If I were to offer a tip it would be to understand the issue from the editor’s point of view. They don’t sit around looking for reasons to shoot down people’s dreams, but they do sit around thinking about what will happen to them if they don’t publish books that people want to buy. This was one of the most inelegant proposals I’ve ever pitched, but it did at least address things from the editor’s perspective: She knew immediately that I had been published, that I recognized she would not know me from Adam’s housecat. I was aware I was asking her to do something outside their normal product line, BUT I noted how it would meet the stated mission of the University’s press. THAT is what made her consider it. Either that or simply morbid curiosity. Hard to be sure.
Authors need to consider options like a university press. Tinkers, published by Bellevue Literary Press (part of NYU’s School of Medicine) won the Pulitzer Prize this year. A university press hasn’t won the Pulitzer for fiction in nearly thirty years (since LSU published A Confederacy of Dunces). I think authors (and others in publishing) will now think twice before summarily dismissing a university press simply because it might not be a big New York publishing house. Get the book out there and let the results speak for themselves!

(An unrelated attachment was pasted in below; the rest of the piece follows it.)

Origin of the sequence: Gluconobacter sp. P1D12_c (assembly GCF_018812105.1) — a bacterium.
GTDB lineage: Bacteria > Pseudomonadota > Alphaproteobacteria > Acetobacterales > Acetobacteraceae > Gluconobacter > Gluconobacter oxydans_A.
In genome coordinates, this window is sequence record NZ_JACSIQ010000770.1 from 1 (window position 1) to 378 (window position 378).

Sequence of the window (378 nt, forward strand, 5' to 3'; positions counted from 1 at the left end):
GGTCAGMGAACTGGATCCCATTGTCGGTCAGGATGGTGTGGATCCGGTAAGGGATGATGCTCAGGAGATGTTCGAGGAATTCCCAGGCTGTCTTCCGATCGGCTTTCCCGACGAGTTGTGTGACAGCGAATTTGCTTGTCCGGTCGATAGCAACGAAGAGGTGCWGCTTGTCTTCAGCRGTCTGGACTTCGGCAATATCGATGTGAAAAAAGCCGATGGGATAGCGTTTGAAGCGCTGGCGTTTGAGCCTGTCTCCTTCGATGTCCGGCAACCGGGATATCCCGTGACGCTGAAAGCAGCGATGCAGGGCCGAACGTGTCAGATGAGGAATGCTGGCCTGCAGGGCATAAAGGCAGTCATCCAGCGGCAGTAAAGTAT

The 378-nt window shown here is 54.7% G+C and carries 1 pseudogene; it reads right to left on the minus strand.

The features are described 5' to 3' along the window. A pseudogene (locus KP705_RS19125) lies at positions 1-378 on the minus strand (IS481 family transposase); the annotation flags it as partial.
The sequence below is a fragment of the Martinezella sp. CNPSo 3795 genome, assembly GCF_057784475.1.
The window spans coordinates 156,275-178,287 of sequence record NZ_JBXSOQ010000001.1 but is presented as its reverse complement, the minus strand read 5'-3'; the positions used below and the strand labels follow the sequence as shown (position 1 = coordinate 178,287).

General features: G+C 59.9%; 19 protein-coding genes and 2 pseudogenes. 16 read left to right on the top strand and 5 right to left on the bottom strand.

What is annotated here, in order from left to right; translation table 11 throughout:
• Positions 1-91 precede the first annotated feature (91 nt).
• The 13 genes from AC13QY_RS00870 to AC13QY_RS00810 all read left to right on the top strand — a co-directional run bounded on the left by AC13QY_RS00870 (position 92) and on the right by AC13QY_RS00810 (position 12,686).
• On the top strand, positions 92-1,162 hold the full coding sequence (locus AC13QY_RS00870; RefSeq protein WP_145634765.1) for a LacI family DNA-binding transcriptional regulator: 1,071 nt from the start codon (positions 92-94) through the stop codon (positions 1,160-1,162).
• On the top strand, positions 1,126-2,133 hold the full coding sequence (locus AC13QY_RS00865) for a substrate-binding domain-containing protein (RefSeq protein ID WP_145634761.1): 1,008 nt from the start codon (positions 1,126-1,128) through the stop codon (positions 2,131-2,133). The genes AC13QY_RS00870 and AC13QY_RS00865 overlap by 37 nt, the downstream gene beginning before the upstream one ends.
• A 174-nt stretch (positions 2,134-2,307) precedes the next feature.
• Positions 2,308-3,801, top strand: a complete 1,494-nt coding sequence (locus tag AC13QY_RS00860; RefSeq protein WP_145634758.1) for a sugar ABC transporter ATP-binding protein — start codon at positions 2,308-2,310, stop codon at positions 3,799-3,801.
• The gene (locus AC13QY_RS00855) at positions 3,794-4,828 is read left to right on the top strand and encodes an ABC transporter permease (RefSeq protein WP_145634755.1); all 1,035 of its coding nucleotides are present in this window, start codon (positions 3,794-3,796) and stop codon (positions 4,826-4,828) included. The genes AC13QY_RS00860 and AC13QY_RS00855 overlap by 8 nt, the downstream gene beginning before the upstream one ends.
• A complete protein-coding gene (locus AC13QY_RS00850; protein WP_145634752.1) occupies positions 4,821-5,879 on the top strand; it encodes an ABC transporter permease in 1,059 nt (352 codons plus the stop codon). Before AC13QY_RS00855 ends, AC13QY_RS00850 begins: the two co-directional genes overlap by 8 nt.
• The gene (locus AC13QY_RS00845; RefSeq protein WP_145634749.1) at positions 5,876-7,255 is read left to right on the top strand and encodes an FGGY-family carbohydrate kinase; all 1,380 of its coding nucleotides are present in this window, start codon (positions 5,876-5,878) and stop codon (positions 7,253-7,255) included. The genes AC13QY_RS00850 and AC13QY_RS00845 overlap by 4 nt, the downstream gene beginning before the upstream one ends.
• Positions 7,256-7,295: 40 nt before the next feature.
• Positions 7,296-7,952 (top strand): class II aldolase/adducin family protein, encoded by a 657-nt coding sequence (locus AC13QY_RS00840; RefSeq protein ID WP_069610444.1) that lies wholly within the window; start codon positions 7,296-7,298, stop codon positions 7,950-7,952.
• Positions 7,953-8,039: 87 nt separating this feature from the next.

You’ve had a distinguished career in both government service and the private sector. In what ways did your varied background shape the direction of your thriller?
Being a political thriller there’s an obvious espionage angle. I’m fortunate to have worked with numerous agencies over the years so I’ve become familiar with how most of them work and how uniquely entertaining stories can be told through them. That’s how the Secret Service factors so heavily in this story. Good people doing a difficult job.